Financial markets turmoil a wake-up call


KARACHI - Governor, State Bank of Pakistan Dr Shamshad Akhtar said Monday that the recent turmoil in the global financial markets is a wake up call for leading financial market centres to reassess their legal and regulatory framework.
She was delivering a keynote address on “Reflections on Global Economic and Financial Developments” at the 57th annual general meeting of the Institute of Bankers, Pakistan (IBP). “There is now a broad consensus that this financial turmoil stemmed from a liquidity crunch and has sharpened financial vulnerabilities globally”, she added. Dr Shamshad said that there have been concerns regarding financial market turmoil and its implications for inducing economic slowdown particularly in the U.S. markets where housing slowdown is estimated to have already chopped off close to half or quarter of US GDP growth.
She noted that the financial markets have responded positively to Federal Reserve’s extraordinary step to reduce its key discount rate by 50 basis points. The stock markets indexes registering growth, the easing of interest rates will boost world economy with a laggard effect, she added.
Dr Akhtar said financial globalization, marked by growing cross-border flows and strengthening of financial inter-linkages, has been on the rise. “This has been supported by wave of financial and capital account liberalization worldwide accompanied by financial engineering and innovation in the area of structured finance”, she added.
She opined that the central bankers have played a crucial role in maintenance of macroeconomic stability through effective monetary tightening, while nurturing healthy domestic financial markets that along with enhanced global monitoring and vigilance has helped keep the global financial markets fairly robust and stable.
Notwithstanding, concerns have been echoed regarding global economic and financial vulnerabilities, she said and added these concerns stemmed partly from the continuous widening of global economic imbalances now for almost five years whereby burgeoning US external current account deficit has also raised several questions.
The SBP Governor said that in order to promote global economic stability and an orderly unwinding of these imbalances, the International Monetary Fund has now launched a Multilateral Surveillance Mechanism while strengthening the bilateral surveillance process with special focus on exchange rate surveillance.
Initially, there has been a debate whether the explosion of - alternatives - defined to include commodities, hedge funds, real estate and private equity, estimated by JP Morgan to be close to $ 3 trillion as of 2006, would be creating the next bubble. Aside from this, it has to be recognized that thus far signs of a bubble emerging appear in energy commodities, she added.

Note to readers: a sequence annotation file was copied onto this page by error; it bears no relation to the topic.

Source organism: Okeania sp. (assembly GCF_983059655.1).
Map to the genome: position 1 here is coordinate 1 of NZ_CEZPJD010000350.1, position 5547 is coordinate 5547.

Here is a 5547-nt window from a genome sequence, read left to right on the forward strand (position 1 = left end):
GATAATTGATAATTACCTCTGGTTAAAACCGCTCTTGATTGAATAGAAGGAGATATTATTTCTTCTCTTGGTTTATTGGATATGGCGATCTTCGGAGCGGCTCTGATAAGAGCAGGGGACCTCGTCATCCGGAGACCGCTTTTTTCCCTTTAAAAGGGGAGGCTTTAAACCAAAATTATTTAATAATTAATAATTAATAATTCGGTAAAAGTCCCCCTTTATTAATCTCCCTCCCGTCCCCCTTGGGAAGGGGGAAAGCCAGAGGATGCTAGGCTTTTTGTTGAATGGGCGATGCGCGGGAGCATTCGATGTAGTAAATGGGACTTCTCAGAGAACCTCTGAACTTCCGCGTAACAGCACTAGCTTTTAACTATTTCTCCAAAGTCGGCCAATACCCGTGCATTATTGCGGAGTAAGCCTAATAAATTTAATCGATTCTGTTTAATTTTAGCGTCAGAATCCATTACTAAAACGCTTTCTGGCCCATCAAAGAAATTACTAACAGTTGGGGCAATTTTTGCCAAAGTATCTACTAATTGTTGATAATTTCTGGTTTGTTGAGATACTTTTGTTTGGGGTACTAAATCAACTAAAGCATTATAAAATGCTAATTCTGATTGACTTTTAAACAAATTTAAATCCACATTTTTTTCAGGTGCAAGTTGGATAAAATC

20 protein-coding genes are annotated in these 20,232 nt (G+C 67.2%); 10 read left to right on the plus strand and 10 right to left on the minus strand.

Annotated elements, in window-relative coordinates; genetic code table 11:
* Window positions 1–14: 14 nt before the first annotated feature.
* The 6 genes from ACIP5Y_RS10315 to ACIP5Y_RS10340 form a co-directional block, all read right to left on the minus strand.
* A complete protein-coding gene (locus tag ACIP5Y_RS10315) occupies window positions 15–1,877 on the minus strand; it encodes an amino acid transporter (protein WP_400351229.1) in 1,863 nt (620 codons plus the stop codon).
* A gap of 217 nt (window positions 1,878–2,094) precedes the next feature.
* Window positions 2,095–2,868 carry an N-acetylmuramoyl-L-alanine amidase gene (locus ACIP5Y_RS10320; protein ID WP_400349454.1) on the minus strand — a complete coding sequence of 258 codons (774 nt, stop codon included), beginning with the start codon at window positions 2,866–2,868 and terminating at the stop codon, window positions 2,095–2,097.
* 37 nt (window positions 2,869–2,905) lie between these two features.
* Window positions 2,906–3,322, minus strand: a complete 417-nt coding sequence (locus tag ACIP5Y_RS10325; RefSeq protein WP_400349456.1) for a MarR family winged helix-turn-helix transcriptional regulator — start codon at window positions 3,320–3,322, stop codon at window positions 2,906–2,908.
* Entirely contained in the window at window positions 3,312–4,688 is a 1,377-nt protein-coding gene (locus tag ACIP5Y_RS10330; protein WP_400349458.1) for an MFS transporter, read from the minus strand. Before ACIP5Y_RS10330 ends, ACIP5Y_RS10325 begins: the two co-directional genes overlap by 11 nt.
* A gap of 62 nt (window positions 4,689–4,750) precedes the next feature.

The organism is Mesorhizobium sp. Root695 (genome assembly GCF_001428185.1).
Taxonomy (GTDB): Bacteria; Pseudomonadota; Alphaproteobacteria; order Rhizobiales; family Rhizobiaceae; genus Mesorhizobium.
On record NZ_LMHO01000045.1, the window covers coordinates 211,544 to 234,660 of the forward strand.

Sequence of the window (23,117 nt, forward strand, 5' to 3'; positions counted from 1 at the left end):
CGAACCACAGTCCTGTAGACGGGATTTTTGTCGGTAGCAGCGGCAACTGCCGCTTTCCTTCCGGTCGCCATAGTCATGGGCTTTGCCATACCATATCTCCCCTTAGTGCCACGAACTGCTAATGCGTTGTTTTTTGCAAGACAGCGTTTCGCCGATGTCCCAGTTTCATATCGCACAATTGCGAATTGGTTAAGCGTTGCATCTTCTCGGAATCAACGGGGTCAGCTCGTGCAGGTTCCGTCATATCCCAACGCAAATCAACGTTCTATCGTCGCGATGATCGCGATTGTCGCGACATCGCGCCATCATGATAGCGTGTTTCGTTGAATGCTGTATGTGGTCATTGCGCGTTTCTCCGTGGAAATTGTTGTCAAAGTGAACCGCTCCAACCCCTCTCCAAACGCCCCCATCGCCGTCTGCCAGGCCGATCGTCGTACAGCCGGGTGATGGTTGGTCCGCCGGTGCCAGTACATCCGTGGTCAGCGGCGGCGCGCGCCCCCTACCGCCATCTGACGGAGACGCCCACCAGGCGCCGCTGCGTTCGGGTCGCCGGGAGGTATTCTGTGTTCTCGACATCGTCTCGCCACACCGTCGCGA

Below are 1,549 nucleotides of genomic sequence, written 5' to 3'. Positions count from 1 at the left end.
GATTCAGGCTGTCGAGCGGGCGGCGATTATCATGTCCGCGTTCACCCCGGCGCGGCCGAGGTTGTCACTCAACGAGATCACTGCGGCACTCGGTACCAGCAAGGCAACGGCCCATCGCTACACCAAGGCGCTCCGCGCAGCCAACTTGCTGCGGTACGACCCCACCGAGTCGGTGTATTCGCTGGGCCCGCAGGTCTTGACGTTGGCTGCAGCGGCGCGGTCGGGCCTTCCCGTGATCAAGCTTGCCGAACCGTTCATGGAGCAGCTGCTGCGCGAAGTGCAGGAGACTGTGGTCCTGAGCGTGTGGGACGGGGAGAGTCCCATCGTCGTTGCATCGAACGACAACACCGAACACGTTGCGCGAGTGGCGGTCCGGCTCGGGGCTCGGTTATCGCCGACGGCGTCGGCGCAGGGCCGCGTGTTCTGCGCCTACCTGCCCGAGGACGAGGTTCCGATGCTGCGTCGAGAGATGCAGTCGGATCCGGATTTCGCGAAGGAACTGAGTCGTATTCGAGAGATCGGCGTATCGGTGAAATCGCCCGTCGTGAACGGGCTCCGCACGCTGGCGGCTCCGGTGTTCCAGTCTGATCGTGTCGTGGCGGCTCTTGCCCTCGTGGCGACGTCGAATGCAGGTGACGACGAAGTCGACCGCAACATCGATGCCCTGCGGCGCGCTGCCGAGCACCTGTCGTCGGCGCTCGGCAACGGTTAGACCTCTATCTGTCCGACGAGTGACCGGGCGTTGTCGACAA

The SBP Governor said since 2006, concerns have mounted regarding the housing sector and the sub-prime mortgage market and its adverse consequences on the local and world economy. “This bubble did emerge in headlines early in 2007, but it eventually burst in July 2007. Now for two months the markets have been in financial turmoil, albeit at different degrees depending on the level and nature of exposures and leveraging and quality of regulation prevailing”, she added.
Mortgage market has now come under deep scrutiny given the approaches adapted to structure tranches of loans and packages in accordance with the type and nature of risks associated, she added. The SBP Governor said the origins of sub-prime mortgage crisis lay in the housing boom when sub-prime market supported more aggressive borrowings.
Since mid 2005, with rising interest rate and softening of house prices, home owners booked mortgage more and more on adjustable interest rate resets. Both home sales and residential construction slowed down while with the tightening of credit markets and impending rate-setting, the problem surfaced more visibly in sub-prime mortgage as delinquencies rose to 13.5 % in June 2007 (though 5.5% for the fixed interest rate sub-prime mortgages) - double the level of 2005, she added. Dr Akhtar said the sub-prime problem is largely external to Asia, but Asian asset prices have been seriously affected by the global financial markets turmoil through the following channels: - Some Asian institutions have exposure to sub-prime mortgage-backed assets and other Collateralized Debt Obligations (CDOs).
- Re-pricing of corporate risks in the US probably caused some normalization of risk premiums - Tighter liquidity conditions in the US and Europe may affect capital flows to and from Asia.
While concluding her speech, Dr Akhtar outlined some of the lessons to be learnt from this recent financial turmoil. - There are clear limits of excessive leveraging and excessive off balance sheet transactions come to eventually haunt the financial institutions which have to either take over or assume losses of special vehicles or to provide for requisite liquidity support.
- While spreading of risks cross borders help in diffusion of risks, it has serious implications for global financial markets which have wider consequences across developed and developing countries. - Role of rating agencies and investors excessive trust in the ratings. Evidence suggests that rating methodology for corporate credit is fundamentally different from that used for structured finance and yet ratings are placed on same scale.
- The sub-prime debacle has served as catalyst for a general reassessment and re-pricing of risk across financial markets. This should augur well for future of structured finance products


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